In 2008, Connecticut took out a $2 billion pension obligation bond in order to boost its teacher pension fund, which the state had underfunded for decades. The timing was calamitous as the country entered into the Great Recession which saw stock markets and real estate values tank – a period ...
Appropriations Committee Says Municipalities Should Pay Teacher Pensions, Despite “Error” in Their Budget
Early reports of budget recommendations from Connecticut’s Appropriations Committee showed the Committee rejected Gov. Ned Lamont’s proposal to force municipalities to cover a portion of the state’s teacher pension costs.
But that major point of divergence from the governor’s budget turned out to be a mistake.
At a press conference held before the Appropriations Committee met to vote on its budget recommendations, co-chairs Rep. Toni Walker, D-New Haven, and Sen. Cathy Osten, D-Sprague, told reporters the divergence from the governor’s budget was due to a “miscommunication” with the Office of Fiscal Analysis which drew up the budget plan.
“In regard to rolling out some of the costs to municipalities, we believe that we should consider that,” Osten said. “There was an error in the budget documents regarding that piece.”
Walker and Osten said they are recommending municipalities cover a portion of teacher pension costs but will move forward with a vote on the budget as it is but “will continue the discussion.”
Municipal leaders have largely rejected the proposal to shift a portion of teacher pension costs onto cities and towns – an idea that originated in Gov. Dannel Malloy’s administration – saying it will increase the property tax burden on residents.
Connecticut’s Teachers Retirement System presents one of the most daunting problems for the state. Left alone, the cost of TRS could rise from $1.2 billion to upwards of $6 billion per year by 2032, according to projections from both the Center for Retirement Studies at Boston College and the Office of the State Treasurer.
Lamont’s proposal would shift 25 percent of the “normal cost” of teacher pensions – about $71 million — onto towns and cities, although distressed municipalities, including both Osten and Walker’s districts, would pay only 5 percent of that cost under the governor’s plan.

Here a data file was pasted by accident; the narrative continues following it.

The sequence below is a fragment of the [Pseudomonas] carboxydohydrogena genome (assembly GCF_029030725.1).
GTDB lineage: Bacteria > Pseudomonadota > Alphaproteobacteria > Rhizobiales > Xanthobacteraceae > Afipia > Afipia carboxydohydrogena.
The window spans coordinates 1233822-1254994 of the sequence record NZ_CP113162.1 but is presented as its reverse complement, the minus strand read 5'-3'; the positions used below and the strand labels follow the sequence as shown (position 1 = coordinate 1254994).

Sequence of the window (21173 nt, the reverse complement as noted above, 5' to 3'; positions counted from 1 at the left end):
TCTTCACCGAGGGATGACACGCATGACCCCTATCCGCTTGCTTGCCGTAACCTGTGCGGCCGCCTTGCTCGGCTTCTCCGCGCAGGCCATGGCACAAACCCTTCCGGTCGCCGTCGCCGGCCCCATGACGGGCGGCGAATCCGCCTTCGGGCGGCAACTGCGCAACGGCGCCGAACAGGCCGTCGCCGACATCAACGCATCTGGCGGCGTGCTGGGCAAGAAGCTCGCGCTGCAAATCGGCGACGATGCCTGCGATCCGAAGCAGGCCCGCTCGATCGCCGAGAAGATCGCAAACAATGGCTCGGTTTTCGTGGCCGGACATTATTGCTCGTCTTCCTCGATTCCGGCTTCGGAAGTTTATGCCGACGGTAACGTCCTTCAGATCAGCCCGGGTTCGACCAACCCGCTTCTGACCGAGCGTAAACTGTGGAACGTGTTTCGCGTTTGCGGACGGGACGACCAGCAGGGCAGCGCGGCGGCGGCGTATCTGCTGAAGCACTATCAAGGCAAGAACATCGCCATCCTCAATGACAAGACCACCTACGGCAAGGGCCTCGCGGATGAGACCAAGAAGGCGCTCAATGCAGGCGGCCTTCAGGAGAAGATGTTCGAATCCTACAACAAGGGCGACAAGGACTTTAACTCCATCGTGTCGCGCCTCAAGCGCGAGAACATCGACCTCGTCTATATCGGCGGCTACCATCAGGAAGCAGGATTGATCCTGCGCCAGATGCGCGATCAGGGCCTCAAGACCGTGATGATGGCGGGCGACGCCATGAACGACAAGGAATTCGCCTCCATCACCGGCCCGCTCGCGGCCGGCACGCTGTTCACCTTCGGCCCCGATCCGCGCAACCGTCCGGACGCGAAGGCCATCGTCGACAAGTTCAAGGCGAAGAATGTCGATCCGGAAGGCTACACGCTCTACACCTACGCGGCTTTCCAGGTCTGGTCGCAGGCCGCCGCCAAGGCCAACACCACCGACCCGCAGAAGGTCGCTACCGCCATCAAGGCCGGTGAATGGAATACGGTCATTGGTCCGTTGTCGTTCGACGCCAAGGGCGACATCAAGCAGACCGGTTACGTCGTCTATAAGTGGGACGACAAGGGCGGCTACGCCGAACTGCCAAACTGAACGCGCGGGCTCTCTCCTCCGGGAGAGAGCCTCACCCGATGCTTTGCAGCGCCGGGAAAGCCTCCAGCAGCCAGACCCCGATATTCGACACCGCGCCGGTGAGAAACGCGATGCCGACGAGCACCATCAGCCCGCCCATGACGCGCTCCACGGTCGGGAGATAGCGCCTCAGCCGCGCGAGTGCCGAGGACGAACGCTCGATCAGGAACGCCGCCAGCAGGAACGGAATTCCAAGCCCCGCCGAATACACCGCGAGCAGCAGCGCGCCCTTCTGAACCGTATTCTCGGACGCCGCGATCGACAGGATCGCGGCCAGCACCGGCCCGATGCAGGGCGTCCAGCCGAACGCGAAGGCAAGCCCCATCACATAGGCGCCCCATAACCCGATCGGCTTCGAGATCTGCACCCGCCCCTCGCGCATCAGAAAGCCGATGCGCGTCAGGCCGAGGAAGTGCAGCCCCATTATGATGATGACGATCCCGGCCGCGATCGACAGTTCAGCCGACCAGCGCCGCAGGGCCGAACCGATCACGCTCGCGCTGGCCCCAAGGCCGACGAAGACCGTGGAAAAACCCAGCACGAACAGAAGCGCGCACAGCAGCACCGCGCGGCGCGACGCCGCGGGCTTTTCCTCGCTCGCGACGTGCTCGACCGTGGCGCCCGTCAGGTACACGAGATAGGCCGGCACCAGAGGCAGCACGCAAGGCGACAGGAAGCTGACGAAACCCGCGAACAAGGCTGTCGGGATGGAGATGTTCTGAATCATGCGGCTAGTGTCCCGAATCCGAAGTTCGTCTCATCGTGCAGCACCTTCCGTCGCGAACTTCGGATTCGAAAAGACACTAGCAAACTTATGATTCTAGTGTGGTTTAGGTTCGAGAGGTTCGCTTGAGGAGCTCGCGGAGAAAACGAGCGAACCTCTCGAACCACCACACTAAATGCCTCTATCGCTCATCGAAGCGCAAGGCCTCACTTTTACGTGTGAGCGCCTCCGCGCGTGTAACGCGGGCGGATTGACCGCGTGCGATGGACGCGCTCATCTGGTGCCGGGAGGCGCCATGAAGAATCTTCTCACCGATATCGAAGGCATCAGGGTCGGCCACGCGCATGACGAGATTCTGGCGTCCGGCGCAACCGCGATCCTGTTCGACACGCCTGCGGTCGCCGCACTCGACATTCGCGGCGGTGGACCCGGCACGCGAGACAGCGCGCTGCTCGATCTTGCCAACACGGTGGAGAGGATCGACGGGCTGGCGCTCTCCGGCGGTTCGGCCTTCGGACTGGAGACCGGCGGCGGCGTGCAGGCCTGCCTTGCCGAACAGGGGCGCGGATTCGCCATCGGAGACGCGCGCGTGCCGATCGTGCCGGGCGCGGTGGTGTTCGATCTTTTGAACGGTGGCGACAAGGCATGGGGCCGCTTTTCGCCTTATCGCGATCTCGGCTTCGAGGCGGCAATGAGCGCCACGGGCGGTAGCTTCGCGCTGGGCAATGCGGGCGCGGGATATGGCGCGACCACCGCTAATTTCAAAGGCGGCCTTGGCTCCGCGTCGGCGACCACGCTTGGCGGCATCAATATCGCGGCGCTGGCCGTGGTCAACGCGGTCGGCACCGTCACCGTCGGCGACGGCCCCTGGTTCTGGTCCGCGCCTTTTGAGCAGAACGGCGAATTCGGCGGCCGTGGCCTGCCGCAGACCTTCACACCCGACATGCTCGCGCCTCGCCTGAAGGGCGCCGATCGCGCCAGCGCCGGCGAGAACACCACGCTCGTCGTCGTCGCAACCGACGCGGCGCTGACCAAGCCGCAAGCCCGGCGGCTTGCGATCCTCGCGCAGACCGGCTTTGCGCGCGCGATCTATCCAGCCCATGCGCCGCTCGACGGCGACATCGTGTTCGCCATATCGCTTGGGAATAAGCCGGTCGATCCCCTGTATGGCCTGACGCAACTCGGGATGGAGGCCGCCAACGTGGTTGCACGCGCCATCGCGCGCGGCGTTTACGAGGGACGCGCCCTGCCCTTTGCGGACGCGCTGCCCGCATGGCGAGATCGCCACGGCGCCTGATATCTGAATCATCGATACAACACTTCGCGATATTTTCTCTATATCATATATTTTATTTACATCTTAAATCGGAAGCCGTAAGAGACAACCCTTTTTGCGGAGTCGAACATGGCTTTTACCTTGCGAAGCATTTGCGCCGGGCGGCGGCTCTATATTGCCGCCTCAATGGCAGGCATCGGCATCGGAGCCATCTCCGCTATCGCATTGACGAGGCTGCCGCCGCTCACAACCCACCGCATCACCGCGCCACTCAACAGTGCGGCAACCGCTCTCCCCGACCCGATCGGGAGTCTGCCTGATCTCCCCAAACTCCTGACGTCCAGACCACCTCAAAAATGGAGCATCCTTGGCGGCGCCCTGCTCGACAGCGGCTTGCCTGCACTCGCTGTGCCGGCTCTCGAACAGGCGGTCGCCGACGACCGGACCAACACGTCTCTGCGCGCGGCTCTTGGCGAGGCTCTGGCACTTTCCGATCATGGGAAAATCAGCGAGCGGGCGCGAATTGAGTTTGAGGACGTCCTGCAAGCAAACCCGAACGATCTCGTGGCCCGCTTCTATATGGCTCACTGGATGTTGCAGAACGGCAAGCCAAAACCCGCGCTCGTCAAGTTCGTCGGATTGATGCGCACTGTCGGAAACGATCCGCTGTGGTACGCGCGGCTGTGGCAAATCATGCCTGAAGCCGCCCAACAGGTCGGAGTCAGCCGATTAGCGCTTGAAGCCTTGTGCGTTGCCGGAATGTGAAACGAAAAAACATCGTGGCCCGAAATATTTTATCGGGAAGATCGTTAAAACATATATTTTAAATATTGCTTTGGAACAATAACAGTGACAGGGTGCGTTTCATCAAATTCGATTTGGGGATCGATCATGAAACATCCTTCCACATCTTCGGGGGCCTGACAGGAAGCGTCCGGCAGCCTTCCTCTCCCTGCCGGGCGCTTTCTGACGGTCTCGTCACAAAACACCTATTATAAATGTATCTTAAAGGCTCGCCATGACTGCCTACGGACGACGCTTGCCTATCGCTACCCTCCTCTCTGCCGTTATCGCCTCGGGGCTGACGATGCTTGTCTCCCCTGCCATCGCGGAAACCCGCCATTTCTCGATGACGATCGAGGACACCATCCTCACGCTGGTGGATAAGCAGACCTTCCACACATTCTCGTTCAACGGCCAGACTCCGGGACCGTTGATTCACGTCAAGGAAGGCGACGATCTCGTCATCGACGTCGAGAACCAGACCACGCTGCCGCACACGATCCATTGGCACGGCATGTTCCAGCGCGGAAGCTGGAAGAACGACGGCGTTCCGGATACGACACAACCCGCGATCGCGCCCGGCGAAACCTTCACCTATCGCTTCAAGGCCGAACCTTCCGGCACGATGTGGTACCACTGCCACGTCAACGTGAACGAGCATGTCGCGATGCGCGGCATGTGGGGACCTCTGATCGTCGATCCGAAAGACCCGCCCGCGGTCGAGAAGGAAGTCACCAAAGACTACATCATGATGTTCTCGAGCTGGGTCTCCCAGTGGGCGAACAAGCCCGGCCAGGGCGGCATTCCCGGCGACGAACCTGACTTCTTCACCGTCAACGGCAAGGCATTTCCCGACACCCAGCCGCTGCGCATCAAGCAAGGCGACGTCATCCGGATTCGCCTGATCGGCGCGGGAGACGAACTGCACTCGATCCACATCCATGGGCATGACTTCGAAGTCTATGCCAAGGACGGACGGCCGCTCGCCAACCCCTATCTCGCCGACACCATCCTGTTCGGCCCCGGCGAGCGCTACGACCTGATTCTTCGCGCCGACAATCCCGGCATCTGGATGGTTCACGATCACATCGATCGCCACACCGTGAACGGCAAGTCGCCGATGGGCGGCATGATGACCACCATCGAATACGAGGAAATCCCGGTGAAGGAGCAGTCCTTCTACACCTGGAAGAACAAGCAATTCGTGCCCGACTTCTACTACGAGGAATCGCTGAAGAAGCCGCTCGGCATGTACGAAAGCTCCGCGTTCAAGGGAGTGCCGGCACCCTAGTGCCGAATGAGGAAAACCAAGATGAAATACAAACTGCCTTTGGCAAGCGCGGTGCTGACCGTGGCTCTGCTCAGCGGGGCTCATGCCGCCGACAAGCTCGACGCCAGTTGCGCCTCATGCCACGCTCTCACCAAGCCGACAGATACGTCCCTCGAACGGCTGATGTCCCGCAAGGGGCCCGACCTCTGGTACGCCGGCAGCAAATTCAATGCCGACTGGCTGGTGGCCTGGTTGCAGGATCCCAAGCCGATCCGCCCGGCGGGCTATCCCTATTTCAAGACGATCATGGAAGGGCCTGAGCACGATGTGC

The normal cost does not include costs for unfunded pension liabilities due to inadequate savings by the state and a $2 billion teacher pension bond taken out in 2008.
The governor is proposing to reamortize the teacher pension debt, a complicated and potentially risky plan for Connecticut’s bond rating, but the chairs of the Appropriations Committee said they supported the idea.
Although the Connecticut Council of Small Towns has rejected any call for municipalities to cover teacher pensions, the Connecticut Conference of Municipalities has said it would only back the idea if municipalities could find additional sources of revenue.
Other ideas to prop up the teacher pension fund have included transferring Connecticut lottery revenue to the pension fund and selling off state properties.
Osten and Walker said they would take responsibility for not making the teacher pension issue clear to the OFA for writing up the budget.
“We’ve said out loud that we believe there may have to be a need for municipalities to pay into the teacher pensions. We planned on having that in the budget document,” Osten said. “There was an error in the budget documents that we noticed this morning after they were already printed.”
The co-chairs said the Finance, Revenue and Bonding Committee will take the lead on whether teacher pensions costs should be shared with towns and cities.
“We do not know what Finance’s recommendations are going to be,” Osten said. “So, we have no idea if that is their stance or not.”
The Finance, Revenue and Bonding Committee will release their budget recommendations later in the week, which may also include tax increases on wealthy residents or an expansion of the state sales tax.
In March of 2019, the City of Hartford won a number of cost-saving provisions in an interest arbitration decision between the city and the Hartford Municipal Employees Association. The stakes were high for Hartford, which in 2017 had been hit with a costly arbitration decision involving the same union that ...